DP reflects on the what to do next: “Crime has broken this island”POSTED: 08/14/15 9:46 AM
From left: Hasani Ellis, Sarah Wescot-Williams and Emil Lee at yesterday’ press conference. Photo Today / Hilbert Haar
St. Maarten – “We are in this together and something has to change,” Democratic Party MP Sarah Wescot-Williams said at her party’s press conference yesterday afternoon about the shooting of police Officer Gamali Benjamin. “You cannot correct the past, but we support the call to take stock of related matters and to do something.”
Wescot-Williams, party president Hasani Ellis and policy advisor Emil Lee all expressed their sympathy to the family, friends and colleagues of the police officer who will be laid to rest tomorrow.
“We are not naïve in thinking that a magic veil will fall over the country,” Wescot-Williams said, indicating that measures to curb crime will not eradicate all crime miraculously. She commended the police force for the arrest of the second robbery-suspect and the arrest of others who allegedly sheltered him.
“We have to ad that it was ticking up,” Wescot-Williams noted. “Much more is unraveling at the moment. We are discussing things that are taboo and the attitude of let it be.”
The DP-leader referred to last week’s report in this newspaper about a court case that revealed how one of the suspects had fired from close range at a female police officer who had come to arrest him.
“Crime has broken this island,” party-President Ellis said. He described the situation as shameful and said that it had triggered an emotional reaction in him. “I was upset and disgusted. Ellis noted that the island has experienced economic growth but that social growth had fallen behind. “We have to reform our social policies.”
“There are time-sensitive critical issues to deal with,” policy advisor Emil Lee added, “but we also have to address the root causes.” Lee mentioned immigration, education and the performance of the economy.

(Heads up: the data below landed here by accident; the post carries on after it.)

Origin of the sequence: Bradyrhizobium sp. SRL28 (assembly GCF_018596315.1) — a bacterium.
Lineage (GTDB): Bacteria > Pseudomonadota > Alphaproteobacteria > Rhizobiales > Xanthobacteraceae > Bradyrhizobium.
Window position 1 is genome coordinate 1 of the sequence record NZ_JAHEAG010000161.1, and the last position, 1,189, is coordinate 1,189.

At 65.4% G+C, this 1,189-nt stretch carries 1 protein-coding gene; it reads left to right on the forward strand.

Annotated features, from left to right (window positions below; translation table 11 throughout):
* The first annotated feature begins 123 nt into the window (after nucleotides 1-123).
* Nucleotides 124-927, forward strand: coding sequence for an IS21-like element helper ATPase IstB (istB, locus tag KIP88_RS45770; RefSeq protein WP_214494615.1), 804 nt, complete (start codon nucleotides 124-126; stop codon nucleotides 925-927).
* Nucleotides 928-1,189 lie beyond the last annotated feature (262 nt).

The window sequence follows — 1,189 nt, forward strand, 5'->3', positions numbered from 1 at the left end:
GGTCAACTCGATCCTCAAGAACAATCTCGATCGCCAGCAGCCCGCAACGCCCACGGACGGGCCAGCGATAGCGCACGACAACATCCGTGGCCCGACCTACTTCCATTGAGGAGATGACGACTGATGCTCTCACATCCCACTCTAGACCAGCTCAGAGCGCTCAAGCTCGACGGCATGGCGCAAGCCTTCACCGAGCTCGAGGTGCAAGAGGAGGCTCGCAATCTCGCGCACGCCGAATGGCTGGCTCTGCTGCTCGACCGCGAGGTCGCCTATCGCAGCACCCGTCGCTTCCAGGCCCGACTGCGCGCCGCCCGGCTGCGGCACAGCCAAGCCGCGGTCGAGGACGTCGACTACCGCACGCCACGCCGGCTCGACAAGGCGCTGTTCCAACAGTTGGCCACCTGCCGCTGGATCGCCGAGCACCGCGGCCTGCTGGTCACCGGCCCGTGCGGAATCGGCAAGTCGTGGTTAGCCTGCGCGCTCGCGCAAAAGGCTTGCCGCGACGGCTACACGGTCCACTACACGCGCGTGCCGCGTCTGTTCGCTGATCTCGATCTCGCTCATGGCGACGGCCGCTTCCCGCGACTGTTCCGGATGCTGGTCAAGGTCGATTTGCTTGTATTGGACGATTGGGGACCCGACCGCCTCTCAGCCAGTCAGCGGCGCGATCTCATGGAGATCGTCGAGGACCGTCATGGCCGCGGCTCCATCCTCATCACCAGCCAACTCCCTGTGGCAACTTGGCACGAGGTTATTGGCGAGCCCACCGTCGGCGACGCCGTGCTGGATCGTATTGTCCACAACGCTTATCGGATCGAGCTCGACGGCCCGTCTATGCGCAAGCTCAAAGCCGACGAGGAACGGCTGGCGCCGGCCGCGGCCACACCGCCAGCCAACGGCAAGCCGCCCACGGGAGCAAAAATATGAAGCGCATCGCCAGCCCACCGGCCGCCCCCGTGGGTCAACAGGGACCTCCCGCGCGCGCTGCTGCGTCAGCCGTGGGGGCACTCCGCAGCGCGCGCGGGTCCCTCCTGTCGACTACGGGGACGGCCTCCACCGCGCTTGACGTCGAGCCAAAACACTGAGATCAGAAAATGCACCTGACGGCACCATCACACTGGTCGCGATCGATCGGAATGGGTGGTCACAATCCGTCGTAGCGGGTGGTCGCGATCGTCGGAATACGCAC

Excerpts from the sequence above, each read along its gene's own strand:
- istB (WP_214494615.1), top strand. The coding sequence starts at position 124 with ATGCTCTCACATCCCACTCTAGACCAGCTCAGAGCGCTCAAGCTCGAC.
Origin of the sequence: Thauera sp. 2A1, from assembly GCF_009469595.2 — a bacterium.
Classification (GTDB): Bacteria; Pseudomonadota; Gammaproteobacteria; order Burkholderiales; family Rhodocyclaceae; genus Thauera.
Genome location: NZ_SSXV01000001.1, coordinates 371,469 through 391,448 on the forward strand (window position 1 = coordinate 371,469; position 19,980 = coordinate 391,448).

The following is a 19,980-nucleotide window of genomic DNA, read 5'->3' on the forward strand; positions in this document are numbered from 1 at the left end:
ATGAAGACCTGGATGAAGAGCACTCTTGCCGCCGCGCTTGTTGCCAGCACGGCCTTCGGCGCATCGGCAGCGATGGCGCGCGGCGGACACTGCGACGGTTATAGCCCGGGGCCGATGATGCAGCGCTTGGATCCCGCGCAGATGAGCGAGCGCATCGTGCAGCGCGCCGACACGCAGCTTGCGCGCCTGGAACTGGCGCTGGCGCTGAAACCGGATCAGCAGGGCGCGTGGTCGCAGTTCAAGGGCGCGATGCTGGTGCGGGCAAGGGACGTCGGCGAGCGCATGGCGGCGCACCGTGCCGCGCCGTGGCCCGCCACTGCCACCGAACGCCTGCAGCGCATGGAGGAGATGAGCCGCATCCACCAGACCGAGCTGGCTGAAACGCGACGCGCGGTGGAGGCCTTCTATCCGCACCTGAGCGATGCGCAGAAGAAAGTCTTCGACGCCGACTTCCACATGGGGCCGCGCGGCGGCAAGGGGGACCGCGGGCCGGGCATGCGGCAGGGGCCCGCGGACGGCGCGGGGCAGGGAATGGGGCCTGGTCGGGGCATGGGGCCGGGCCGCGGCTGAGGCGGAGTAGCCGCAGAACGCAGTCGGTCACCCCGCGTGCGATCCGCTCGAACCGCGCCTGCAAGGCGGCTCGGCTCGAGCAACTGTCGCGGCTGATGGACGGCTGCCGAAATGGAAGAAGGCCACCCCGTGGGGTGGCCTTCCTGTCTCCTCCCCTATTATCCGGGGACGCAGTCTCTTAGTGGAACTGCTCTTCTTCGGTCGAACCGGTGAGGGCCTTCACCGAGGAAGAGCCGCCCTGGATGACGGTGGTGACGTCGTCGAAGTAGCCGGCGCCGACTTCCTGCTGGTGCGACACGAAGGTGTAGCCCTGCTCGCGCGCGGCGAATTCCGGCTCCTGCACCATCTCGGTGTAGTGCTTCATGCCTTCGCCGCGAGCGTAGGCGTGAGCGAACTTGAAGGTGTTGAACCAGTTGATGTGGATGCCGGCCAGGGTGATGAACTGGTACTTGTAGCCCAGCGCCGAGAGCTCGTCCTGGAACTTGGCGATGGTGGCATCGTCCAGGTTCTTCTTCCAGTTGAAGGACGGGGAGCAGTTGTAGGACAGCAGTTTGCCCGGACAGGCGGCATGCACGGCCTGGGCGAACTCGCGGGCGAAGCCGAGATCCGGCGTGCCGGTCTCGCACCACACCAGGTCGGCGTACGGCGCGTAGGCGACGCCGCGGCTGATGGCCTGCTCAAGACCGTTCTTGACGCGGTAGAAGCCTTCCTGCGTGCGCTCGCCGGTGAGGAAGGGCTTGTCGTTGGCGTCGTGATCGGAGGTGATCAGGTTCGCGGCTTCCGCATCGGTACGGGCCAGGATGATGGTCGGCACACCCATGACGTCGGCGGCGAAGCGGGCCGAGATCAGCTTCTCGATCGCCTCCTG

The meeting the central committee held on Monday about the crime situation should have been open to the public, Wescot-Williams said, adding that she figures the follow up meeting on Friday will be public. It is unclear who took the decision to hold Monday’s meeting behind closed doors. The parliament normally decides about this, but in this case, the invitation for the meeting came from the President of Parliament, Dr. Lloyd Richardson for a closed-door meeting. “I do not know whether there was a request from the Council of Ministers behind this,” Wescot-Williams said yesterday.
Amending legislation is going to cost time and the government should consider outsourcing this process, Wescot-Williams said, adding that such a decision “is going to cost us money.”
Asked whether it has occurred to either the parliament or the government to implement Marshall Law to push through emergency measures, Wescot-Williams said that it is the intention of the minister of justice to decree certain measures. “I think that this is his approach until the necessary legislation is in place. Emergency measures should be taken but the legislation that underpins them also has to be put in place.”
Emil Lee brought yet another aspect to the surface. “There are businesses on the island that survive on selling motor bikes and scooters. A lot of them drive around without number plates. You may wonder whether this is a control and enforcement issue.”
The agreement with the Dutch government – the protocol Justice Minister Dennis Richardson signed with Kingdom Relations Minister Ronald Plasterk – contains “a lot of talk about the Integrity Chamber, but there is also a part about the justice chain,” Wescot-Williams said, adding that these agreements “need to materialize.”
The DP-leader expressed doubts about Gerard Bouman, the chief of the national police in the Netherlands who visited St. Maarten in July.” He came here and divulged the plans he has for St. Maarten. But do these plans meet the objectives of St. Maarten? And are these plan part of the agreement our Minister of Justice signed with Minister Plasterk? I did not get that impression from his statement.”
Wescot-Williams referred to the internal email Bouman sent around in the Netherlands after his visit to St. Maarten and about which this newspaper reported extensively. Wescot-Williams confirmed that she has the impression that Bouman’s plan are without any input from St. Maarten.